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What to do about side stitch from the Sports Injury Bulletin
What to do about it
Fortunately, there are sensible steps to take both to prevent stitches from happening and
to get rid of them once they occur. If a stitch grips you during activity, one quick remedy
is simply to change your breathing pattern. In athletes whose sports involve running,
breathing and stitches are linked together because breathing and stepping patterns are
coordinated. Specifically, most athletes breathe out - over and over again - on the same
leg. An individual athlete might always exhale only when his/her right foot is on the
ground, for example ('Running and Breathing in Mammals', Science, vol. 219, pp. 251256, 1983).
Let's look at a specific example of this. In endurance runners, one of the most popular
striding-breathing linkages is 2:1. That simply means that two complete strides are taken
for each breathing cycle (a breathing cycle consists of an inhalation and an exhalation).
To calculate strides, you count only when the left or right foot hits the ground, not both.
So, a 2:1 striding-breathing linkage would mean that a runner might exhale when his
right foot hits the ground and inhale the next time the right foot strikes terra firma (that's
two strides and one breathing cycle). This pattern will be repeated over and over again,
so the runner will exhale only when the right foot strikes the ground.
That can lead to problems, because the diaphragm springs upward when we breathe
out, increasing the tension on those flimsy ligaments we mentioned earlier, the ones
holding the liver, stomach, and spleen like fishes on lines. If we always breathe out when
our right foot hits the ground, that means the jolting action of the foot will quickly lift the
liver upward, but the massive organ will then fall back suddenly while the diaphragm is in
its up position. That creates an immense pressure on the diaphragm, which can then go
into the kind of painful spasm which makes you wonder why the athlete next to you has
slipped a carving knife into your side.
The dictate to follow
Fortunately, this breathing-striding-stitching linkage permits the formulation of a solid rule
of exercise, a dictate which can rescue a race or workout from imminent disaster. Here's
the rule:
l. when a stitch strikes, change your breathing pattern so that the leg on the opposite
side of the body from the stitch is the one that hits the ground whenever you breathe out.
Implementation of this simple rule can frequently relieve the intense pain of stitching
almost immediately. Strangely enough, loud grunting as you breathe out can also be
helpful, possibly because the strenuous protestations force the diaphragm to move out
of its hyper-tight position (both the rule and the enjoiner to grunt are suggested by Tim
Noakes in his fine book, The Lore of Running, Leisure Press, p. 391, Champaign,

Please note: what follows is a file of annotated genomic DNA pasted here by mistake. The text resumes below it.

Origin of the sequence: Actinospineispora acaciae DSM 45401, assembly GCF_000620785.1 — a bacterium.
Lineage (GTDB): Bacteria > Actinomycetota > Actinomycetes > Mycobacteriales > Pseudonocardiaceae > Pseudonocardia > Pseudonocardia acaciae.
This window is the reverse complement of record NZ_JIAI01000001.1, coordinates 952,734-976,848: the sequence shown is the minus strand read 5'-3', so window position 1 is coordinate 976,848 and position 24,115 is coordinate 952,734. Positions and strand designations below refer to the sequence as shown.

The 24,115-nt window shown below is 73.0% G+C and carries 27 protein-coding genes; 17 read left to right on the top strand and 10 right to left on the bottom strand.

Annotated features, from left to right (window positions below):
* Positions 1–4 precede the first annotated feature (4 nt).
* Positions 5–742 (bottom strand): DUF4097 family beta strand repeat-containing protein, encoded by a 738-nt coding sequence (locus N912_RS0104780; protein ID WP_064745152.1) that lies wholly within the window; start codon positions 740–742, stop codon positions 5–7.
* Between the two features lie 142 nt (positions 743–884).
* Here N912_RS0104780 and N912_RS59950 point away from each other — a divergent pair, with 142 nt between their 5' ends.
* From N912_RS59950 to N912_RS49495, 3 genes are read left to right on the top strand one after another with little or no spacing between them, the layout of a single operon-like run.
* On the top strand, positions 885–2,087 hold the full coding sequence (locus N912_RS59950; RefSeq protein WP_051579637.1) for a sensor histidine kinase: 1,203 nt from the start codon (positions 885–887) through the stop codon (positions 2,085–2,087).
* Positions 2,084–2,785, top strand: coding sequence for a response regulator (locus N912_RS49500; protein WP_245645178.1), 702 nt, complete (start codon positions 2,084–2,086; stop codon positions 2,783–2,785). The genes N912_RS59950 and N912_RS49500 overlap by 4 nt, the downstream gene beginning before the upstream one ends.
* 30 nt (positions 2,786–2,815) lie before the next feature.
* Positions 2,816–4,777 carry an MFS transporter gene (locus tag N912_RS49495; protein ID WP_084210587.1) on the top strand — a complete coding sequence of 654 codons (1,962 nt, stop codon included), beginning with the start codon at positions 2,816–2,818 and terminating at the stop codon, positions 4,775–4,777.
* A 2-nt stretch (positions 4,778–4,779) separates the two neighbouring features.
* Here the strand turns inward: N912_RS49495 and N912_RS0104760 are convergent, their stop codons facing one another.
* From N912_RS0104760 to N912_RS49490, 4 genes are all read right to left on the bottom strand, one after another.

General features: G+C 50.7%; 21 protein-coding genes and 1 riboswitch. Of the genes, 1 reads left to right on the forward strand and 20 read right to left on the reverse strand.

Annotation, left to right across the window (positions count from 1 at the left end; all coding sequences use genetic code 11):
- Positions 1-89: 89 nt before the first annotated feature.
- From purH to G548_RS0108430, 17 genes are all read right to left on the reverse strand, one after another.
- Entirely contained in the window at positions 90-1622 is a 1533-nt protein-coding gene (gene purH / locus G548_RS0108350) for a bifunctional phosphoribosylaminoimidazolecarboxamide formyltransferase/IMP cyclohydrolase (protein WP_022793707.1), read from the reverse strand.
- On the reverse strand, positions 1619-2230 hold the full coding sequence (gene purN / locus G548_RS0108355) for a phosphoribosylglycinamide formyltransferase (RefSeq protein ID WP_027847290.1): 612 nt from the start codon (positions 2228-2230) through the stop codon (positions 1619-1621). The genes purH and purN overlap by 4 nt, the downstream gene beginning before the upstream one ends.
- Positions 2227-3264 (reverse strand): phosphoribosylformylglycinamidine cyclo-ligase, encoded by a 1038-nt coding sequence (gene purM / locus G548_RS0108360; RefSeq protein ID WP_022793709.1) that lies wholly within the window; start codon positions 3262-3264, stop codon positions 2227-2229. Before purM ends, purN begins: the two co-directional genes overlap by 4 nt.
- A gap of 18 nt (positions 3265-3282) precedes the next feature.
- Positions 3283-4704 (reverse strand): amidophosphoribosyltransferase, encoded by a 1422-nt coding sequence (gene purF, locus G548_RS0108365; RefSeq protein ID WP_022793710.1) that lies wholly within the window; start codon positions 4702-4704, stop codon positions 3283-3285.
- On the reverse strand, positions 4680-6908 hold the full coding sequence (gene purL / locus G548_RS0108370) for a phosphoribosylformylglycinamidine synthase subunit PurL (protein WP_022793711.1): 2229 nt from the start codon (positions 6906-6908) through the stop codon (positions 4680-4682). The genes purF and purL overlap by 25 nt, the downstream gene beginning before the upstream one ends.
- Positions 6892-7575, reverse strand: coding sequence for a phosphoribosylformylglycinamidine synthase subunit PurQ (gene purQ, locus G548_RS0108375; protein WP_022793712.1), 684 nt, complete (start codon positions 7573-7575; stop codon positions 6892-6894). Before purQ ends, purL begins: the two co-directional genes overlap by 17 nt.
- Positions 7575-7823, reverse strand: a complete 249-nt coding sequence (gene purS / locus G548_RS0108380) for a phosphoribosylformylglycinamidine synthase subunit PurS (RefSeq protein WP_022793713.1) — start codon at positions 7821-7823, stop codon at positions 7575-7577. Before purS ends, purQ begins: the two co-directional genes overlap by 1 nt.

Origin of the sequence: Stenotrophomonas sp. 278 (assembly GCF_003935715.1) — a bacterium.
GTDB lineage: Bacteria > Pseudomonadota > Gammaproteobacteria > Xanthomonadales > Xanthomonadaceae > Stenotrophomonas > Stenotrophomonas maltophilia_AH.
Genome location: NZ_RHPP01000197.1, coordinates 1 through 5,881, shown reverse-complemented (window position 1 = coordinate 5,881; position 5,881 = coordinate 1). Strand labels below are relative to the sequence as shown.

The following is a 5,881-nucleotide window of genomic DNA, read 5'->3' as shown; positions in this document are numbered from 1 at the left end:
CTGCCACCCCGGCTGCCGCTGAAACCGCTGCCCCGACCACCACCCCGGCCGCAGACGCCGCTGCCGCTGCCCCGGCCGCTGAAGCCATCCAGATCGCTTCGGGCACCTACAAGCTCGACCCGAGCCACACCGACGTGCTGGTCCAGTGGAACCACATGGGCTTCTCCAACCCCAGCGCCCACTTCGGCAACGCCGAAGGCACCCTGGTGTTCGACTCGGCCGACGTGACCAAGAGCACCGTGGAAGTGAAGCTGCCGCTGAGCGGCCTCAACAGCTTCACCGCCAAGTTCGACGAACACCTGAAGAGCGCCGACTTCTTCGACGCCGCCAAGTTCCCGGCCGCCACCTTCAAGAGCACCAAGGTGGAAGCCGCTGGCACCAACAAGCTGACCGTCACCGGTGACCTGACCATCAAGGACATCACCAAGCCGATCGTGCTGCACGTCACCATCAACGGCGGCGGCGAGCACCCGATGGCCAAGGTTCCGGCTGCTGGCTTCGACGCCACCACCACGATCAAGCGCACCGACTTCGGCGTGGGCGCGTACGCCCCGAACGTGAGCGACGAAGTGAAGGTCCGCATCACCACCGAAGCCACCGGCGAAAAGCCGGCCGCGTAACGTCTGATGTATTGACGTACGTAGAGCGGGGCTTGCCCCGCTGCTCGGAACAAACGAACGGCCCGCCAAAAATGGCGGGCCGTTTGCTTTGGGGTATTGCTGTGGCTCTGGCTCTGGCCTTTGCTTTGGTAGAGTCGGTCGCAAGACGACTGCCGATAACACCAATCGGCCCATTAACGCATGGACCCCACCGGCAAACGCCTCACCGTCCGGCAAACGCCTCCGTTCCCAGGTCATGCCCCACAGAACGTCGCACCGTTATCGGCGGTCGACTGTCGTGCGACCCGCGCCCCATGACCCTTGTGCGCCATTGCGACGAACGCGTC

Illinois, 1991).
Four ways to prevent stitching
To keep stitches from striking in the first place, use the following four techniques:
(1) Unkink and strengthen your diaphragm. As you make your diaphragm stronger and
more flexible, you'll reduce your risk of stitching, since the diaphragm will be better
able to both support and move with the liver's violent tuggings. To fortify your
diaphragm, Noakes recommends 'bell breathing', in which the abdominal area moves
out dramatically with each inspiration and plunges in on every expiration, while the
chest moves relatively little. To learn how to belly breathe, lie on your back on the
floor and place a set of heavy books on your stomach. Breathe so that the books rise
significantly as you breathe in and move downward as you breathe out. Repeat this
belly-out, belly-in action when you are standing (without the heavy books, of course).
Concentrate on repeating a similar abdominal action whenever you run during your
sporting activity. As Noakes points out, this is not necessarily easy to learn; it can
require many months for some athletes to develop good belly breathing (op. cit, pp.
193-195).
(2) Strengthen your abdominal muscles. It's not exactly clear why this helps, but athletes
with strong abdominal muscles seem to have a much lower risk of stitching. Perhaps
increased abdominal-muscle tone helps to support internal organs and keeps them
from jostling up and down quite as much. To strengthen your stomach muscles, lie
down on your back with your hips and knees flexed and the soles of your feet on the
floor, and then simply raise your head and upper chest repeatedly by about 30
degrees or more. Don't just flop back down after each raise; lower yourself gradually
so that you will get nice, controlled, eccentric contractions of your abdominal
muscles.
(3) If you are stitch-prone, don't take in any food or water for a couple of hours before
you exercise. Eating or drinking shortly before exercising does increase the chances
of stitch, possibly because the increased weight of a full stomach creates a stronger
downward tug on the diaphragm as the stomach is jolted with each footstrike
(cyclists usually don't have to worry about this rule - unless they are riding on a
bumpy road; uneven roads often give their internal organs enough jostling to
increase the chances of stitching). Note, though, that if you are going to be
exercising continuously for more than an hour, you will want to take in some sports